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Filibuster Reform: A Short Guide

The Senate rule has been modified over 160 times. It can be changed again to pass necessary voting rights protections.

Published: January 19, 2022

The Senate is currently debat­ing the Free­dom to Vote: John R. Lewis Act, a bill that combined two pieces of historic legis­la­tion intro­duced last year. This trans­form­at­ive demo­cracy reform pack­age would set national baseline stand­ards to protect voting access, end partisan gerry­man­der­ing, safe­guard elec­tions from sabot­age, restore the crit­ical protec­tions of the Voting Rights Act of 1965, and much more.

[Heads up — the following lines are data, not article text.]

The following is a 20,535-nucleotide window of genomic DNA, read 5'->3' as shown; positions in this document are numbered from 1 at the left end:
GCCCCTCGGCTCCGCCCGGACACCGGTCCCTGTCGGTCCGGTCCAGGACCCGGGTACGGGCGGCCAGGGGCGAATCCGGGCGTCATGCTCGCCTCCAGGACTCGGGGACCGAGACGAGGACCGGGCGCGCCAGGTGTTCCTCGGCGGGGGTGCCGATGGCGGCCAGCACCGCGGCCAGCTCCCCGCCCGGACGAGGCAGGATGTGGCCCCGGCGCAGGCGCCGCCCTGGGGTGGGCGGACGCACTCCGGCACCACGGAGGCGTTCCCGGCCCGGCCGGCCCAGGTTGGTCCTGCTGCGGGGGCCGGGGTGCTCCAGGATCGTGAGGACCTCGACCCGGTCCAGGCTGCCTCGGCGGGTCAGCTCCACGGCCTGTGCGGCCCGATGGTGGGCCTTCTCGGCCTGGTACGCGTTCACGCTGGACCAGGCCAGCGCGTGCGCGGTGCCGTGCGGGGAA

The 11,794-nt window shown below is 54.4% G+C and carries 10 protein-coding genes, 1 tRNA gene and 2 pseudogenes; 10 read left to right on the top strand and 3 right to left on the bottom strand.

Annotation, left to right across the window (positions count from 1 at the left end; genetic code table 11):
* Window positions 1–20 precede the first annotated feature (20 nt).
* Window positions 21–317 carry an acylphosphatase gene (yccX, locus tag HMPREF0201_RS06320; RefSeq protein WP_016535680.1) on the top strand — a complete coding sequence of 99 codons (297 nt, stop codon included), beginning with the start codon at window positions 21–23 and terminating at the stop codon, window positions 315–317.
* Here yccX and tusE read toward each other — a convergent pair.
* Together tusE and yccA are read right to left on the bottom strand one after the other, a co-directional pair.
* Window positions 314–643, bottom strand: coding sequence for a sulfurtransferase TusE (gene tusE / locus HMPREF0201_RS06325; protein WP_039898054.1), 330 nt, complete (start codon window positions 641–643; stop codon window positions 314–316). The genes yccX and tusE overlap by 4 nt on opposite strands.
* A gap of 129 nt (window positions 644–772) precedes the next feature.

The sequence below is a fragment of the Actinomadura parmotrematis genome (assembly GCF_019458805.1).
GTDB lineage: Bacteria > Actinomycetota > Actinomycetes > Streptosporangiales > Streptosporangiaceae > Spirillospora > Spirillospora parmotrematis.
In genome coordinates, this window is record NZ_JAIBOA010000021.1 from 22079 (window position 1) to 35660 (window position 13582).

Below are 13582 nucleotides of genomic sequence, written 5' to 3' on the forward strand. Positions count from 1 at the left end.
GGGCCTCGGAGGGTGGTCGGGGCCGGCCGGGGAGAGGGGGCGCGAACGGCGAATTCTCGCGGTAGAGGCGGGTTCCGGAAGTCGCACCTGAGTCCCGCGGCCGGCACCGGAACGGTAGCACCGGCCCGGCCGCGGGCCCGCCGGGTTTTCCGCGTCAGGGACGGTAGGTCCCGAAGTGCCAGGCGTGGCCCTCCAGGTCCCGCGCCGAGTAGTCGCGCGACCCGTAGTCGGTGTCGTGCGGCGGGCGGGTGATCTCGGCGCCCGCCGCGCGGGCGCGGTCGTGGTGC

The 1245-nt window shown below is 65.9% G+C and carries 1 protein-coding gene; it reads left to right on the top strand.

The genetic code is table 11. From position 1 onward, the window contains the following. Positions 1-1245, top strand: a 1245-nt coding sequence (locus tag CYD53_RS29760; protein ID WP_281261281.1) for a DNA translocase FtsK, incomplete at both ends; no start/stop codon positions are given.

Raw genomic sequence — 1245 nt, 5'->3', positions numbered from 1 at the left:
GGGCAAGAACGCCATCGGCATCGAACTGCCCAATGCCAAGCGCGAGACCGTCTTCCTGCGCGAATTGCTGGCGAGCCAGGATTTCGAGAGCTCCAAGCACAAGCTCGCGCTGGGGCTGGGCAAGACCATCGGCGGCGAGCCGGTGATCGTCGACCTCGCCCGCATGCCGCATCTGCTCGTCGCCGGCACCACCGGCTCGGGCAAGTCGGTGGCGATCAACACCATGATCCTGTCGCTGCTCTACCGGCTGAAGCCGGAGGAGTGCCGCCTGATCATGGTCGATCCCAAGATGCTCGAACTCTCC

This essen­tial bill has major­ity support in the Senate. The only thing stand­ing in the way of strengthened protec­tions for all voters is the fili­buster. The fili­buster has been modi­fied over 160 times before, and it can be modi­fied now to restore the Senate to a place of fulsome, public debate as well as pass the Free­dom to Vote: John R. Lewis Act.

To learn more about the history of the Senate fili­buster, read the follow­ing resources:

Restor­ing the Senate: Key Facts as the Senate Considers Rules Reform (Janu­ary 2022)

Fixing the Senate Fili­buster by Mira Orte­gon and Colleen Olson (August 2021)

The Fili­buster, Explained by Tim Lau (April 2021)

The Case Against the Fili­buster by Caroline Fredrick­son (Octo­ber 2020)